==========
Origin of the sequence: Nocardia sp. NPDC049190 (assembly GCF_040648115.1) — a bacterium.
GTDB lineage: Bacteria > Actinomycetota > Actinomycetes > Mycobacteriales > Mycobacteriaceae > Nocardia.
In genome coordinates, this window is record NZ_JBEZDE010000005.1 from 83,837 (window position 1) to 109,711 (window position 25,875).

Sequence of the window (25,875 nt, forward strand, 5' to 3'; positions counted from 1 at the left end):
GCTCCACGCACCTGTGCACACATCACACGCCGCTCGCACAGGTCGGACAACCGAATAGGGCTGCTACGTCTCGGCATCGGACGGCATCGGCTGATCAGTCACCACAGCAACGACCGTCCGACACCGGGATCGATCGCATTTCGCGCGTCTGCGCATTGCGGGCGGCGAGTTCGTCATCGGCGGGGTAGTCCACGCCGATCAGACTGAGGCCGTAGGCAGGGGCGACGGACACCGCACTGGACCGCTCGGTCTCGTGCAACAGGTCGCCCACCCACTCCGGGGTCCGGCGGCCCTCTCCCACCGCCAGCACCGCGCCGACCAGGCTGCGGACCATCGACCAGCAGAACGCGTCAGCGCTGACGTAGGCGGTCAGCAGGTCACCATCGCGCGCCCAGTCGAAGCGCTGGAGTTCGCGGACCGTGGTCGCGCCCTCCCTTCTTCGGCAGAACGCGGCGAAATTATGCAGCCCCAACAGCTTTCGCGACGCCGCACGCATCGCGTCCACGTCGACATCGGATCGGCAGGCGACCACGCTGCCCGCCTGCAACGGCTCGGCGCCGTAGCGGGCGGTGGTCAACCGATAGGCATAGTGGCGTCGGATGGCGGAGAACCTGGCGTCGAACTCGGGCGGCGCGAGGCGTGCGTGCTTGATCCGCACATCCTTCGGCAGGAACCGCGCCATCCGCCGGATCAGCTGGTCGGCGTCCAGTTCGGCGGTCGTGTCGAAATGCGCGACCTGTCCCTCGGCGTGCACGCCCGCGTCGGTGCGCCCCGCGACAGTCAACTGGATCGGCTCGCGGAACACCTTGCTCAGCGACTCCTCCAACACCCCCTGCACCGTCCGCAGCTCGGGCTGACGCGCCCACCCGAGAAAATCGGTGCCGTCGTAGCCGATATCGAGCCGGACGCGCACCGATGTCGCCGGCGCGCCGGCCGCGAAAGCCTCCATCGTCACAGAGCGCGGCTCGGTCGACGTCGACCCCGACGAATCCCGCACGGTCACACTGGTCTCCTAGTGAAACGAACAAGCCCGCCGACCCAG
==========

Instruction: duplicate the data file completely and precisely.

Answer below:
Origin of the sequence: Nocardia sp. NPDC049190 (assembly GCF_040648115.1) — a bacterium.
GTDB lineage: Bacteria > Actinomycetota > Actinomycetes > Mycobacteriales > Mycobacteriaceae > Nocardia.
In genome coordinates, this window is record NZ_JBEZDE010000005.1 from 83,837 (window position 1) to 109,711 (window position 25,875).

Sequence of the window (25,875 nt, forward strand, 5' to 3'; positions counted from 1 at the left end):
GCTCCACGCACCTGTGCACACATCACACGCCGCTCGCACAGGTCGGACAACCGAATAGGGCTGCTACGTCTCGGCATCGGACGGCATCGGCTGATCAGTCACCACAGCAACGACCGTCCGACACCGGGATCGATCGCATTTCGCGCGTCTGCGCATTGCGGGCGGCGAGTTCGTCATCGGCGGGGTAGTCCACGCCGATCAGACTGAGGCCGTAGGCAGGGGCGACGGACACCGCACTGGACCGCTCGGTCTCGTGCAACAGGTCGCCCACCCACTCCGGGGTCCGGCGGCCCTCTCCCACCGCCAGCACCGCGCCGACCAGGCTGCGGACCATCGACCAGCAGAACGCGTCAGCGCTGACGTAGGCGGTCAGCAGGTCACCATCGCGCGCCCAGTCGAAGCGCTGGAGTTCGCGGACCGTGGTCGCGCCCTCCCTTCTTCGGCAGAACGCGGCGAAATTATGCAGCCCCAACAGCTTTCGCGACGCCGCACGCATCGCGTCCACGTCGACATCGGATCGGCAGGCGACCACGCTGCCCGCCTGCAACGGCTCGGCGCCGTAGCGGGCGGTGGTCAACCGATAGGCATAGTGGCGTCGGATGGCGGAGAACCTGGCGTCGAACTCGGGCGGCGCGAGGCGTGCGTGCTTGATCCGCACATCCTTCGGCAGGAACCGCGCCATCCGCCGGATCAGCTGGTCGGCGTCCAGTTCGGCGGTCGTGTCGAAATGCGCGACCTGTCCCTCGGCGTGCACGCCCGCGTCGGTGCGCCCCGCGACAGTCAACTGGATCGGCTCGCGGAACACCTTGCTCAGCGACTCCTCCAACACCCCCTGCACCGTCCGCAGCTCGGGCTGACGCGCCCACCCGAGAAAATCGGTGCCGTCGTAGCCGATATCGAGCCGGACGCGCACCGATGTCGCCGGCGCGCCGGCCGCGAAAGCCTCCATCGTCACAGAGCGCGGCTCGGTCGACGTCGACCCCGACGAATCCCGCACGGTCACACTGGTCTCCTAGTGAAACGAACAAGCCCGCCGACCCAG